Aug 18, 2018

Inside the security clearance revolt

Photo: Alex Wong/Getty Images

Several wanted to fiddle with the punctuation, some wanted to add nice things about John Brennan; others thought it would be wiser to pare them back.

But in 12 hours, a couple of former CIA senior aides pulled off a first in American history. CIA directors who had served every previous president going back to Ronald Reagan had signed on to a letter doing something they would never have imagined doing: publicly criticizing the president of the United States.

They were objecting to President Trump's announcement that he was stripping the security clearance of Brennan, who was CIA director under President Obama.

  • “I call it the rigged witch hunt, [the Russia investigation] is a sham,” Trump told The Wall Street Journal. “And these people led it!”

And there may be more coming ... The WashPost's Karen DeYoung and Josh Dawsey report: "The White House has drafted documents revoking the security clearances of current and former officials whom President Trump has demanded be punished for criticizing him or playing a role in the [Russia] investigation."

  • "Trump wants to sign 'most if not all' of them, said one senior White House official."
  • "[C]ommunications aides ... have discussed the optimum times to release them as a distraction during unfavorable news cycles."

The letter's startling roster includes former CIA directors Webster (Reagan, George H.W. Bush), Gates (George H.W. Bush), Tenet (Clinton and George W. Bush), Goss (George W. Bush), Hayden (George W. Bush), Panetta (Obama) and Petraeus (Obama).

  • "As former senior intelligence officials, we feel compelled to respond in the wake of the ill-considered and unprecedented remarks and actions by the White House regarding the removal of John Brennan’s security clearances," the letter begins.
  • The addition of this "subject to" was one of the late edits: "You don’t have to agree with what John Brennan says (and ... not all of us do) to agree with his right to say it, subject to his obligation to protect classified information."

Nick Shapiro — a former CIA deputy chief of staff in the Obama administration, who helped orchestrate the letters — tells me that a major concern of many of the signatories was President Trump's implicit threat to current intelligence officers:

  • "It’s setting up a system where the national security and intelligence apparatus is being told: 'You better just agree with the president, and you can't give him news he doesn't like.'"
  • "That's a very dangerous thing: It's the exact opposite of the climate and culture you want in your intelligence team."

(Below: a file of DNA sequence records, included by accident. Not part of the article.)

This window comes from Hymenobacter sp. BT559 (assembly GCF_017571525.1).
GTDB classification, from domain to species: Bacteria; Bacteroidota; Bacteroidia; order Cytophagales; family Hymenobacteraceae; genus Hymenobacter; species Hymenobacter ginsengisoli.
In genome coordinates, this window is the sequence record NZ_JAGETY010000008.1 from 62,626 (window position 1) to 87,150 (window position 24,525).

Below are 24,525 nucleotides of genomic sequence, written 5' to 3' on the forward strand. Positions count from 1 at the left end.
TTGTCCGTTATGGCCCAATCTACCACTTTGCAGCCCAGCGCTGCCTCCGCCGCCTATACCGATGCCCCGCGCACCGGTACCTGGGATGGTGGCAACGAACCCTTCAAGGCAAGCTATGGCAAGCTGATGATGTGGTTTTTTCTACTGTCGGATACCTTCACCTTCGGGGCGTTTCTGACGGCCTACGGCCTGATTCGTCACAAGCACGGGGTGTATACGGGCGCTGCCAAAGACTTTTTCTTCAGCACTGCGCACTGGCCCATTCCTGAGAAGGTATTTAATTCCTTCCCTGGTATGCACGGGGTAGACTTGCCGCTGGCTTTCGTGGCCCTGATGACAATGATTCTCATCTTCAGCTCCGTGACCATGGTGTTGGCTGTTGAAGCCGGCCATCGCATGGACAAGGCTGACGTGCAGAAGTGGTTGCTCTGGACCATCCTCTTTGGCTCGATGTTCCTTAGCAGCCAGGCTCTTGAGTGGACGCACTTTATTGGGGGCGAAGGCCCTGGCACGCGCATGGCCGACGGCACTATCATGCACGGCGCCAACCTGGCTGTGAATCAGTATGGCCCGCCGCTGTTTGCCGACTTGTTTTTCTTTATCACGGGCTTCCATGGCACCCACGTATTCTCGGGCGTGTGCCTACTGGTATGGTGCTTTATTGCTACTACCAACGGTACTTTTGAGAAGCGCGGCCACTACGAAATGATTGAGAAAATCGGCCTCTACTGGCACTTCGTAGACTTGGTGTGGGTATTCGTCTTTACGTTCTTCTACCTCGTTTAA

The letter was endorsed by 15 former intelligence officials of the director or deputy director level.

But other CIA alumni wanted to join in. So late yesterday, a second letter was circulated, signed by 60 former CIA officers (analysts, station chiefs, operations officers, a former President's Daily Brief briefer):

  • "Our signatures below do not necessarily mean that we concur with the opinions expressed by former Director Brennan or the way in which he expressed them. What they do represent, however, is our firm belief that the country will be weakened if there is a political litmus test applied before seasoned experts are allowed to share their views."
  • Another person coordinating the letters tells me: "[R]equests from many other senior CIA alumni who would like to have signed it are pouring in."

Be smart: Some of the former officials feared they would just inflame Trump, who could point to them as the "Deep State" he rails against. They ultimately decided they couldn't stay silent. But neither letter includes the word "Trump."

  • Go deeper: See the names of everyone who signed both letters.

Go deeper

Coronavirus updates: First case in sub-Saharan Africa confirmed

Data: The Center for Systems Science and Engineering at Johns Hopkins, the CDC, and China's Health Ministry. Note: China numbers are for the mainland only and U.S. numbers include repatriated citizens.

Nigeria confirmed its first novel coronavirus case in an Italian who flew to Lagos from Milan — the first known case in sub-Saharan Africa. The World Health Organization has been working to prepare Africa's health care systems to be ready for the outbreak, which is now also confirmed in Algeria and Egypt.

The big picture: COVID-19 has killed more than 2,850 people and infected over 83,700 others in some 50 countries and territories. The novel coronavirus is now affecting every continent but Antarctica, and the WHO said Wednesday the number of new cases reported outside China has exceeded those inside the country for the first time.

Go deeperArrowUpdated 1 hour ago - Health

Ad spending on 2020 primary tops $1 billion

Illustration: Aïda Amer/Axios

Spending on the 2020 presidential primary has officially surpassed the $1 billion mark, with more than half of that total coming from billionaire Michael Bloomberg, according to data from Advertising Analytics.

Why it matters: It's the most money that has been spent this early on in an election cycle in U.S. history.

The growing coronavirus recession threat

Illustration: Aïda Amer/Axios

In just a matter of weeks, top economists and investment bank analysts have gone from expecting the coronavirus outbreak to have minimal impact on the U.S. economy to warning that an outright recession may be on the horizon.

What's happening: The spread of confirmed coronavirus cases in Europe, the Middle East and the U.S., and the speed at which they are being discovered has set the table for the outbreak to have a larger and much costlier impact.